Portraits of Wildflowers

Perspectives on Nature Photography

Texas mountain laurel detail

with 18 comments

Click for greater clarity.

And here’s a closer look at Texas mountain laurel, Sophora secundiflora, as some of its dense clusters of buds were beginning to open on February 19 at the Mueller Greenway in east-central Austin. Notice that the open flowers have a shape that characterizes so many in the pea family.

© 2012 Steven Schwartzman

Written by Steve Schwartzman

February 24, 2012 at 12:40 PM

18 Responses

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  1. They look as though they should smell delicious. Do they? Beautiful color too! ~ Lynda


    February 24, 2012 at 1:06 PM

    • It’s looking as if you missed this morning’s post, Lynda; its text talked a little about the scent, and there was more in the comments. The short answer is yes, there is a strong aroma, but people disagree about how enjoyable it is. So far this year I’m finding it quite pleasant.

      Steve Schwartzman

      February 24, 2012 at 1:16 PM

      • I most certainly did, and I will go read it right now! 😉 Thanks Steve, Lynda


        February 24, 2012 at 2:30 PM

  2. Wow you do have quite the variety of beautiful wildflowers in your area!!!


    February 24, 2012 at 1:49 PM

    • In The Jazz Singer Al Jolson said: “Wait a minute, wait a minute, you ain’t heard nothin’ yet.” To answer your comment I’ll just change heard to seen.

      Steve Schwartzman

      February 24, 2012 at 2:06 PM

  3. beautiful!

    H2O by Joanna

    February 24, 2012 at 2:23 PM

    • A large cluster of these is something to behold in person. I hope you’ll get the chance.

      Steve Schwartzman

      February 24, 2012 at 2:34 PM

  4. The mountain laurel reminds me of the spring violet in the east. The delicacy and yet strength of the colors and shapes. By the way, I wanted to ask if most of your documentation of the Texas wildflower is native species. For example, when they plant the islands. are they “true” natives? Thanks, Sally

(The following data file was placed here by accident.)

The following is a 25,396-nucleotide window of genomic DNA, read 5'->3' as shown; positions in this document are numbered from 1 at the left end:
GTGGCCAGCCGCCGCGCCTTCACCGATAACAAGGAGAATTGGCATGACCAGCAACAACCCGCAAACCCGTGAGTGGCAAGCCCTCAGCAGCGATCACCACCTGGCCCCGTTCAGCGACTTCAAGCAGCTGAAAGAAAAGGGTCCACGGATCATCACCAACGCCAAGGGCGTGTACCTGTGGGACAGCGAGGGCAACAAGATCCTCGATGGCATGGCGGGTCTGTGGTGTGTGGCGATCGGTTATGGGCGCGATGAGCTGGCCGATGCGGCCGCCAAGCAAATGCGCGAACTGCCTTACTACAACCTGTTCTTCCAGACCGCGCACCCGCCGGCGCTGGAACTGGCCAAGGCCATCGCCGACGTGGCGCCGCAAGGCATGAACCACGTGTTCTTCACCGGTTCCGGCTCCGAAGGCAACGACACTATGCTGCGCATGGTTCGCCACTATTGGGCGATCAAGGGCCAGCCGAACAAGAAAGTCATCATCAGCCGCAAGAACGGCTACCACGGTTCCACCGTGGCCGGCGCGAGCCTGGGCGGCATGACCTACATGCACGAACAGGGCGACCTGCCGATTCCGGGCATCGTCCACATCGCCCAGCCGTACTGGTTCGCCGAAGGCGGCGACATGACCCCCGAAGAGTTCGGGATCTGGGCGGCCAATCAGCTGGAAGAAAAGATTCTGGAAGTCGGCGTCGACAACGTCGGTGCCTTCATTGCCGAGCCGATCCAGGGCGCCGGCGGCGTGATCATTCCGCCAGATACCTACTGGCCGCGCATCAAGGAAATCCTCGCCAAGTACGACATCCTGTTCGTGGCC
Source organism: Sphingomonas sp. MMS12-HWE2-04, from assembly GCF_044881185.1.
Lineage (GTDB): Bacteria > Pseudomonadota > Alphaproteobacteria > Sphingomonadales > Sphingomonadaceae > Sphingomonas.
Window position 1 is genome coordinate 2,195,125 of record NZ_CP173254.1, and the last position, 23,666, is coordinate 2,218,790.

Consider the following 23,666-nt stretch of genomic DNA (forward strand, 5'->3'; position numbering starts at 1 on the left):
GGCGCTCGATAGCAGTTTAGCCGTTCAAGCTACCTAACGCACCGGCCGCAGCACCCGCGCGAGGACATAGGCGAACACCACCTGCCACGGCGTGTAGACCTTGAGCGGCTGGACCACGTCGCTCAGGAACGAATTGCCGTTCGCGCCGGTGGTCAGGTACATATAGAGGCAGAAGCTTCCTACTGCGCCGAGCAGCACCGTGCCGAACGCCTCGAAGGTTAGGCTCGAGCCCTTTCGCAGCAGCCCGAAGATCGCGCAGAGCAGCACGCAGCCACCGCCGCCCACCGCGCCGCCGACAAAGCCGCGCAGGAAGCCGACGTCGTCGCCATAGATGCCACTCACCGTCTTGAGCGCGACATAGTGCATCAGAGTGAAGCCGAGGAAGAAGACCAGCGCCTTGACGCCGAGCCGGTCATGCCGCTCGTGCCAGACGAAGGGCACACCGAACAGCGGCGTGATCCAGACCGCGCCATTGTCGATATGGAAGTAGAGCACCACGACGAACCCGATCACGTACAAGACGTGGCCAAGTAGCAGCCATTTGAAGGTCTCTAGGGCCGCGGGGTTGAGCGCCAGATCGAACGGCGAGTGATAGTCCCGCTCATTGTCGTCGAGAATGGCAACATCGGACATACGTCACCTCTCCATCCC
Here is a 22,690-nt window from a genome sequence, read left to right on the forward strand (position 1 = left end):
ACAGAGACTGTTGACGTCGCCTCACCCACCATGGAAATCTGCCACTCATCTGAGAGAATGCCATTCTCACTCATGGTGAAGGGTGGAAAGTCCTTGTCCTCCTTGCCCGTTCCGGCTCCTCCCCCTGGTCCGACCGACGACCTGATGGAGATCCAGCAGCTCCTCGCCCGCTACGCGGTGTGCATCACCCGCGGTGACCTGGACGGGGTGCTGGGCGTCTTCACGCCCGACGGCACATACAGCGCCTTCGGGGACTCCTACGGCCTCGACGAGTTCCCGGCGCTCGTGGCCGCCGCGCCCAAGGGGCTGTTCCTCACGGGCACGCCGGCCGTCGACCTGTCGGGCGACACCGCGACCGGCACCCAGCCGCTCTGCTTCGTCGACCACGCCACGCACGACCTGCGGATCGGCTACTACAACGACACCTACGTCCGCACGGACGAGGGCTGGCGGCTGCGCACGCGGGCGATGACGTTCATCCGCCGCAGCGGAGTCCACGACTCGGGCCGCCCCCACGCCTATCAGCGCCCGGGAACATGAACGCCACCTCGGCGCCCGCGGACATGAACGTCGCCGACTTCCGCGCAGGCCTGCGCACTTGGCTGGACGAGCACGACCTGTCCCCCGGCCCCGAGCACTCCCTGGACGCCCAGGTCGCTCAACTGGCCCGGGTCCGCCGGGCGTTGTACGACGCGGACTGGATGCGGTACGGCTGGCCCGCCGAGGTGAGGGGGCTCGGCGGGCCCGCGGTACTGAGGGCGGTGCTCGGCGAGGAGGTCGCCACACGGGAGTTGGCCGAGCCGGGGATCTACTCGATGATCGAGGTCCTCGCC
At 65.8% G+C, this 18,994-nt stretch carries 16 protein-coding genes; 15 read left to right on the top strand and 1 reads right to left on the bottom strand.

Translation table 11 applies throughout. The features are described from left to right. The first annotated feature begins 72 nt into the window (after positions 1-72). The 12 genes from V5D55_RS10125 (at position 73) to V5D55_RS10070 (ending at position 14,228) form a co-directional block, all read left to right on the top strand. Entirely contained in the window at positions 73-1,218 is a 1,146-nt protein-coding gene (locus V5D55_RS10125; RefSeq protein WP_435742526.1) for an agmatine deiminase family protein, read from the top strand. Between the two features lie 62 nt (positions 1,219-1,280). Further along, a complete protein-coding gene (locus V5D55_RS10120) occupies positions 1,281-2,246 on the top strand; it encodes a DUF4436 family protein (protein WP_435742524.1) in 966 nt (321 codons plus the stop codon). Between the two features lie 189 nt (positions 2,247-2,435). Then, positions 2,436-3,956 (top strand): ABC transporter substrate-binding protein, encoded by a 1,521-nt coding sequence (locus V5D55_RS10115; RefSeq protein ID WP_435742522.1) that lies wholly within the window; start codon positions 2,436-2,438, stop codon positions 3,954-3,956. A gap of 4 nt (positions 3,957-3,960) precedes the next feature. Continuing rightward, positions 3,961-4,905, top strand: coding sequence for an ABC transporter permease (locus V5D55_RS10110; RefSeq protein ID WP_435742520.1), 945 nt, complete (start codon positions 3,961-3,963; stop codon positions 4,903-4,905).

February 24, 2012 at 3:12 PM

    • In central Texas we have the Missouri violet, which is a tiny, mostly solitary flower; of course each individual flower of the Texas mountain laurel is small too, but there are so many of them in a cluster, and so many clusters on the tree.

      As for what gets planted along highways, a lot of it is native—especially if the Lady Bird Johnson Wildflower Center staff has had a say—but some is not. For example, in east Texas they plant a lot of red clover from Europe.

      Steve Schwartzman

      February 24, 2012 at 3:19 PM

  5. http://letterstoalfie.wordpress.com/2012/02/25/blindsided/


    Just to let you know you are one of my nominated blogs for the Versatile Blogger award.


    Mark Sugden

    February 24, 2012 at 7:11 PM

    • Thank you, Mark. I’m glad that you were nominated. I appreciate your passing it along to me, but I made a decision half a year ago, when this first came up, that I would let my posts and people’s enjoyment of them be my only award. Thanks again for thinking of me. (By the way, I’ve been to Barcelona—spent six weeks there in 1985 as part of a summer studying the Catalan language. Barcelona is a great place, so I hope you get there before too long.)

      Steve Schwartzman

      February 24, 2012 at 7:40 PM

  6. Beautiful!


    February 28, 2012 at 10:12 PM

  7. This is so beautiful & although I’m pretty sure I’ve never seen it in my life, I feel like I can almost smell it !! Must be triggering the memory of something else – perhaps wisteria? Having said that, there is a tree I have occasionally seen flowering here (in the Basque Country) that does remind me of this & I think it’s called a Judas tree & it does have a very powerful scent.

    Sonya Chasey

    March 5, 2012 at 1:12 PM

  8. Much as I love our native kowhai, these flowers are more my colours.


    May 4, 2014 at 11:40 PM

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